McGuinness becomes crown aristocrat with 'Steward' title
Published 03/01/2013 | 05:00
ONCE an IRA member, then Sinn Fein's deputy first minister in Northern Ireland and now Steward and Bailiff of the Manor of Northstead.
Quite a journey for Martin McGuinness, who has been given the British aristocratic title because he resigned his seat as a Westminster MP.
Sinn Fein leader Gerry Adams was given the same title two years ago when he resigned as an MP to run for the Dail.
But Mr McGuinness, like Mr Adams before him, says he rejects the title. The pair have never actually taken their Westminster seats, in line with Sinn Fein abstentionist policy.
However, they still drew allowances and expenses from the British parliament, but not a salary, which is only paid to MPs once they take their seat and swear allegiance to the British crown.
Under Commons rules, MPs who quit are eligible for a 'winding up' allowance to shut down offices, amounting to £53,150 (€65,500) in Mr McGuinness's case.
However, a Sinn Fein spokesman could not say last night whether Mr McGuinness would be claiming the allowance.
Under parliamentary rules in the UK, the only way for an MP to resign is to take an office under the British crown.
Two titles are given for this purpose: Crown Steward and Bailiff of the Manor of Northstead; and Crown Steward and Bailiff of the three Chiltern Hundreds of Stoke, Desborough and Burnham.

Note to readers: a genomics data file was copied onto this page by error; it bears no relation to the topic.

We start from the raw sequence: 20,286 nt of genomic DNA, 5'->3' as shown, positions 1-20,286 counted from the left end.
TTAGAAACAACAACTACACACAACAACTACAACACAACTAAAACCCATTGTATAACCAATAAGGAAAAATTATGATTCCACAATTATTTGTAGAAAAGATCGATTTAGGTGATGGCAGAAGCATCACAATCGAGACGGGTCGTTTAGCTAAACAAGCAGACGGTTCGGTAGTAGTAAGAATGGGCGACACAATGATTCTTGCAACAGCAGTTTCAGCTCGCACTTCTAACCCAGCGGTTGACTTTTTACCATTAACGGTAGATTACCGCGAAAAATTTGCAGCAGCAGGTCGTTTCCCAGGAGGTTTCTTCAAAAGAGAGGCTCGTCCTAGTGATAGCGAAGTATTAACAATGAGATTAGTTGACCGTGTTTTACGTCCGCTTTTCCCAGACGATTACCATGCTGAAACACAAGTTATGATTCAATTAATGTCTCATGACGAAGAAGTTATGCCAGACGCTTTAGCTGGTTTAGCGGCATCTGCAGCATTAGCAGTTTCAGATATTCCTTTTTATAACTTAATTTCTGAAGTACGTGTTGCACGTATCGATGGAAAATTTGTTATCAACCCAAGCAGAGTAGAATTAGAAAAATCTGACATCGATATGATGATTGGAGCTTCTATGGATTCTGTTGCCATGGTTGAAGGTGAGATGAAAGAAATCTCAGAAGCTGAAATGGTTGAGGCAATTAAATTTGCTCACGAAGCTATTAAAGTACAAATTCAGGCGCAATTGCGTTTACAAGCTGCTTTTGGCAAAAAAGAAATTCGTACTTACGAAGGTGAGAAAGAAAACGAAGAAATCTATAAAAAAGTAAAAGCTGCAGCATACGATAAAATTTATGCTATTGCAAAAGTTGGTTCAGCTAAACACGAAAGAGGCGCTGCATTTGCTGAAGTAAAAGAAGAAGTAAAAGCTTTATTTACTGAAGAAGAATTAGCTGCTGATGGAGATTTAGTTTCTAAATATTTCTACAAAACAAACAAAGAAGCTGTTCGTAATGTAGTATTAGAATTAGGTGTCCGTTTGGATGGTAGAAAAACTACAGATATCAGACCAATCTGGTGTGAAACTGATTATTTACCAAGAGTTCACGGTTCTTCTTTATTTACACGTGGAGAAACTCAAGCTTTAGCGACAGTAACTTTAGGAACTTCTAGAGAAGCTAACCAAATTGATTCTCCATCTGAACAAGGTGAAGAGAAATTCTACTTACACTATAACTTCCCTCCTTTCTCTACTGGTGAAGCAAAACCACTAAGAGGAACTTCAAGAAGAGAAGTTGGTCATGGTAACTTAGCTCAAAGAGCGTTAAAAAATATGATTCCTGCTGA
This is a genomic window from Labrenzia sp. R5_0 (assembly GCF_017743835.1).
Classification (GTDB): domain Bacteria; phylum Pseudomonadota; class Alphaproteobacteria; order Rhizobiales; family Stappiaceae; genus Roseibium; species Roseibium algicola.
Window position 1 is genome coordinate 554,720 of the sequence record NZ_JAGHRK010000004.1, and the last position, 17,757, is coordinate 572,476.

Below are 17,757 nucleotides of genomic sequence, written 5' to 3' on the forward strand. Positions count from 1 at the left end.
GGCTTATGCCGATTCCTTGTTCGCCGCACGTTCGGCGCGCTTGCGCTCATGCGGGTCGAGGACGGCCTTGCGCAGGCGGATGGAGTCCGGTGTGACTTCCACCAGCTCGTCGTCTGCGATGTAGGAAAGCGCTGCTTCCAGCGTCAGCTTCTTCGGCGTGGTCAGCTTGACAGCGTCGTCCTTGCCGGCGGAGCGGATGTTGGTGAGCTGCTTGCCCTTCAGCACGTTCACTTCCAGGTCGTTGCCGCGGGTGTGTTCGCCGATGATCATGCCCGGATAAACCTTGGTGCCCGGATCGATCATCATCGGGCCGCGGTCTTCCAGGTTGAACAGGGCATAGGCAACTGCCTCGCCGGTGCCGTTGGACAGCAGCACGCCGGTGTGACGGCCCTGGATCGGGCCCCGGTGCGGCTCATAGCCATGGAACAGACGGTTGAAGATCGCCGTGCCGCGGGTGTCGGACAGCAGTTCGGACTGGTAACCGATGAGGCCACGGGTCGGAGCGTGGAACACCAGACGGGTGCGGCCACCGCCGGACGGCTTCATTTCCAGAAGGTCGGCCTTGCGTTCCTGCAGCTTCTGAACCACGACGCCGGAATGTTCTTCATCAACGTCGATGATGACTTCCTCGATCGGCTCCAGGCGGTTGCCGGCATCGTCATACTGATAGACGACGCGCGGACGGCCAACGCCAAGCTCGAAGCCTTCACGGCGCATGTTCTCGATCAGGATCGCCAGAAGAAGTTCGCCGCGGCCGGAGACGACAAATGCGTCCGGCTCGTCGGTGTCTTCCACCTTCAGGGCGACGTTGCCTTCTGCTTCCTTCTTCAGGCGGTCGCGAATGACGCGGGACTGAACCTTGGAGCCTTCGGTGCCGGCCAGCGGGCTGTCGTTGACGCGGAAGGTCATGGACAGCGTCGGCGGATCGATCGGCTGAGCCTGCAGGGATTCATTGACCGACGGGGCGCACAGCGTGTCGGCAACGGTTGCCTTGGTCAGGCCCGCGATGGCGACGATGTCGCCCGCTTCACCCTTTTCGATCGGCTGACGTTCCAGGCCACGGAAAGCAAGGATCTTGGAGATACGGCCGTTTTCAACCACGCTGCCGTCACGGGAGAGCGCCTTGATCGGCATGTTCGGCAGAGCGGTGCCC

Mr Adams and Mr McGuinness were given the first title by George Osborne, the UK chancellor of the exchequer.
The job has no actual responsibilities and is unpaid, and is generally kept by a resigned MP until needed by someone else.
A statement from the British Treasury said: "The chancellor of the exchequer has this day appointed James Martin Pacelli McGuinness to be Steward and Bailiff of the Manor of Northstead."
A spokesman for Sinn Fein said: "Martin McGuinness resigned the same way as Gerry Adams in 2011. As Irish republicans we gave no time for antiquated and ridiculous titles of the British parliamentary system then and this remains the situation.
"What we need to see now is the writ being moved for a by-election to allow the people of Mid-Ulster to have their say."
Mr McGuinness, who was elected as MP for Mid-Ulster in 1997, said his decision to stand down was in line with Sinn Fein's commitment to end double-jobbing and that he plans to concentrate on his role as Stormont MLA and deputy first minister.
He said in the summer that he would be resigning from Westminster, but only formally did so this week.